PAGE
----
Vet Voice Foundation has worked for several years to protect portions of the Los Padres National Forest. In addition to certain streams, VVF wants to protect the Condor Ridge area as Wilderness. The area that is proposed for Wilderness designation is over 18,000 acres, and boasts magnificent views of the Gaviota Coast, Channel Islands and Santa Ynez Valley.
Rick Reyes and Mario Rivas, from southeast Los Angeles, answered the call on the 19th. Both men, veterans of the Iraq and Afghanistan conflicts, have previously been involved with VVF's work to support protection of the San Gabriel Mountains and Angeles National Forest, an area in their backyard.
Rivas believes the effort to protect these fishing areas and proposed wilderness are of equal importance. "Public lands belong to us all," he said. "As veterans, we want to see these lands protected for future generations, after all, we served overseas to ensure these lands and this country remain free."
Vitali Mostovoj, a retired Air Force officer and resident of Ventura County, has volunteered with VVF since its inception and was at Lake Cachuma with a fishing rod in his hand all day. Mostovoj participated in the event with his son, Andy, who like his father served on active duty in the Army as an officer.
Mostovoj emigrated from Germany after the Second World War. His love of the outdoors began as a child in this country. "I was amazed with the wide open spaces and wild lands of America," he said. "I have always had a passion for getting outdoors and this was something that I introduced to my son at a very young age." Father and son have frequented many national parks and other public lands over the years and have used these visits as a means to bond.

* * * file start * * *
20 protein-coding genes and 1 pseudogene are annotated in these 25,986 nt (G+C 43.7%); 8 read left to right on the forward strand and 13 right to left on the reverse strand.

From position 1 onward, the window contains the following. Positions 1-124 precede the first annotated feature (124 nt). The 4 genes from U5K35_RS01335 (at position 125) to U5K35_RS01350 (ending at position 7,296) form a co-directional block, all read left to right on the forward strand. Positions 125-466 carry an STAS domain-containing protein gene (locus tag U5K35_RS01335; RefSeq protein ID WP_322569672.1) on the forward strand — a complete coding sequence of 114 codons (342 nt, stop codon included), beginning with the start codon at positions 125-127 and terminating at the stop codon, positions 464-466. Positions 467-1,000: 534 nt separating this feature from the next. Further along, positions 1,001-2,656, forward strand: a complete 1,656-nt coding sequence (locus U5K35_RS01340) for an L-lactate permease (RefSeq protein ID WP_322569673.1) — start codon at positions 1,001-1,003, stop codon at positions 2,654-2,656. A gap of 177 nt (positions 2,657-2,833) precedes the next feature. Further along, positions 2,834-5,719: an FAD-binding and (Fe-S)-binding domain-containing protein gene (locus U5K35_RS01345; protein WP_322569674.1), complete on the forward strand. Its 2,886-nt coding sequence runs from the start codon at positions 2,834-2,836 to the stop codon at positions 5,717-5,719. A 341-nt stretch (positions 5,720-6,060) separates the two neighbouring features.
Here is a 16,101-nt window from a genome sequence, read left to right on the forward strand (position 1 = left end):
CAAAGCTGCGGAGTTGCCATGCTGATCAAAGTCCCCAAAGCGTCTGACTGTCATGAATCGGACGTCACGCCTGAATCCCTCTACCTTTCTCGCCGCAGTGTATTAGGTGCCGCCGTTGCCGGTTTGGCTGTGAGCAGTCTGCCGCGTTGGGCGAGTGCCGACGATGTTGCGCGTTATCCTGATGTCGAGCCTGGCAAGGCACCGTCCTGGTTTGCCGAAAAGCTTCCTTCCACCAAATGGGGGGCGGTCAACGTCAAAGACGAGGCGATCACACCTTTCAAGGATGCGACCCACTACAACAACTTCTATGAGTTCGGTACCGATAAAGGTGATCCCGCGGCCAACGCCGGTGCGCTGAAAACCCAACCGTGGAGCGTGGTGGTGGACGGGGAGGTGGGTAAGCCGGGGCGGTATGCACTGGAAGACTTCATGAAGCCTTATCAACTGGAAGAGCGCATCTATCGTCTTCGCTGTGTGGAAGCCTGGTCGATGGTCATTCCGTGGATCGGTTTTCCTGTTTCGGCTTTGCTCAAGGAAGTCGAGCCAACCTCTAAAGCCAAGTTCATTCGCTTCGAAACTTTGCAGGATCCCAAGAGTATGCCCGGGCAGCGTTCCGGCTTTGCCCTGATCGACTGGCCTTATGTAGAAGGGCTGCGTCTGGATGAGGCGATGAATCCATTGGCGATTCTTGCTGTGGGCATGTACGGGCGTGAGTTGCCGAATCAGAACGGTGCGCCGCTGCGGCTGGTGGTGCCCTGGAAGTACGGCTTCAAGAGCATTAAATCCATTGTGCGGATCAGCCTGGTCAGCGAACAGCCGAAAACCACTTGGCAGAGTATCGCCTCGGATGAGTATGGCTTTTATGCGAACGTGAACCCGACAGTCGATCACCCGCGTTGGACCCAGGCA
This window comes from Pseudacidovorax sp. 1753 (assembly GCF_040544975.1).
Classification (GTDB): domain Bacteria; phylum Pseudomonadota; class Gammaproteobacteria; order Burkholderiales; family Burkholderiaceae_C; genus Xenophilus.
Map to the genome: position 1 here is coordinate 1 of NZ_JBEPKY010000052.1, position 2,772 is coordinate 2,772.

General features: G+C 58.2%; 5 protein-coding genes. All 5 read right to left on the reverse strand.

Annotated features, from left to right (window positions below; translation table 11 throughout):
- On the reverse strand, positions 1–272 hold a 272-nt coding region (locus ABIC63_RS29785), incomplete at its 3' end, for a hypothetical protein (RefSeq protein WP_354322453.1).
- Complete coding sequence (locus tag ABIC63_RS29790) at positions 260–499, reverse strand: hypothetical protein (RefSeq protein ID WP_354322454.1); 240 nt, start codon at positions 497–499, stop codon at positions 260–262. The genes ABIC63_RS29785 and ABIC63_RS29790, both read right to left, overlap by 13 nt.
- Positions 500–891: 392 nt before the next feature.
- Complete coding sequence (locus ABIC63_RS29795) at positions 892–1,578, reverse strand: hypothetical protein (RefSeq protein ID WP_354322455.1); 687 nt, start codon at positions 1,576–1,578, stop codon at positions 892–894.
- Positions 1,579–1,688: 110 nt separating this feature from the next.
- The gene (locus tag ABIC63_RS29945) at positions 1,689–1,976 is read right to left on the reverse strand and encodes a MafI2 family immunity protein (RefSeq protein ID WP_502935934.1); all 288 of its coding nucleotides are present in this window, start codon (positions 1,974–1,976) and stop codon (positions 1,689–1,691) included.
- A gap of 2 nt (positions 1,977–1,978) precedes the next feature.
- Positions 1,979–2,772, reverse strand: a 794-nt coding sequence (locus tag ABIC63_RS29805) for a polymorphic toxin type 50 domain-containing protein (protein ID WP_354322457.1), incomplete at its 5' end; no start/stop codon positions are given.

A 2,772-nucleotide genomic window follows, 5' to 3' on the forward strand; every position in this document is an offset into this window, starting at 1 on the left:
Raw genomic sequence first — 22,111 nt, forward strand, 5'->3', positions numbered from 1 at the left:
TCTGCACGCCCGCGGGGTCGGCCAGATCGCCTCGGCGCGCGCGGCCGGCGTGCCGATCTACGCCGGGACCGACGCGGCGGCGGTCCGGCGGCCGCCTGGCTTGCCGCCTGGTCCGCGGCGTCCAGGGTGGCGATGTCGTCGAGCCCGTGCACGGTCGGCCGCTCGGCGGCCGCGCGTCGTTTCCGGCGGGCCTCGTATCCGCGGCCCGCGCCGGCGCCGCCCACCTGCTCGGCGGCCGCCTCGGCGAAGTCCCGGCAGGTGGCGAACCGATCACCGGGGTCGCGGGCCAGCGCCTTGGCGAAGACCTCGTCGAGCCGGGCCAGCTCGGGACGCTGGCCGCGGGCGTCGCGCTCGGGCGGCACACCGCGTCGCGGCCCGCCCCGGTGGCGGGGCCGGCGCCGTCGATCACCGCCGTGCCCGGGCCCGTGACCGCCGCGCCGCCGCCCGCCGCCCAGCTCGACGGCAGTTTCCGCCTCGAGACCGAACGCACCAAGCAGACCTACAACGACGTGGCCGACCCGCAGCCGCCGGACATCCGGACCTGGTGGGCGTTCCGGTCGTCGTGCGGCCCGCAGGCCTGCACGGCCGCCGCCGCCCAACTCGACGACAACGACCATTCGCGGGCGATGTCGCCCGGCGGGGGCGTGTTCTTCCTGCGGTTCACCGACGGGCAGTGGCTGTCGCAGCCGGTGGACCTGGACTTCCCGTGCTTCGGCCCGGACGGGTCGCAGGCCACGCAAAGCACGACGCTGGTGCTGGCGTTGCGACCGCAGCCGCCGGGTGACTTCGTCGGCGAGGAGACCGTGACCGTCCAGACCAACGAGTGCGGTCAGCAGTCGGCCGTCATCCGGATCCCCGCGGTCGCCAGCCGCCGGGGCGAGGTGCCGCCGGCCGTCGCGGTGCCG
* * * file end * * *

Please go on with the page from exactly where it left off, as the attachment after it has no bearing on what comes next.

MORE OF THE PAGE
Mostovoj said protecting the Los Padres National Forest is particularly important to him, as it is very close to his home in Thousand Oaks. Referring to the support of local members of Congress for creating new designations for some parts of the Los Padres, he added, "I am very happy that both Representatives Lois Capps and Julia Brownley are committed to protecting this area."
Fishing is big business in California. The state has more than two million licensed anglers, who contribute more than $2.1 billion annually to the state's economy. According to a 2013 study by the Outdoor Industry Association, outdoor recreation of all varieties generates $85 Billion in consumer spending in the Golden State and supports more than 700,000 jobs.
Soltz, Chairman of VVF and avid fisherman and conservationist, had a smile on his face the whole day. "Our veterans, sportsmen and local businesses depend on our public lands," he said. "We've got to make sure our national parks, forests, lakes and rivers stay in good shape and accessible for veterans, who have sacrificed so much to defend our homeland. The voice of the veterans' community is making a difference on this issue and VVF is proud to be a part of this effort."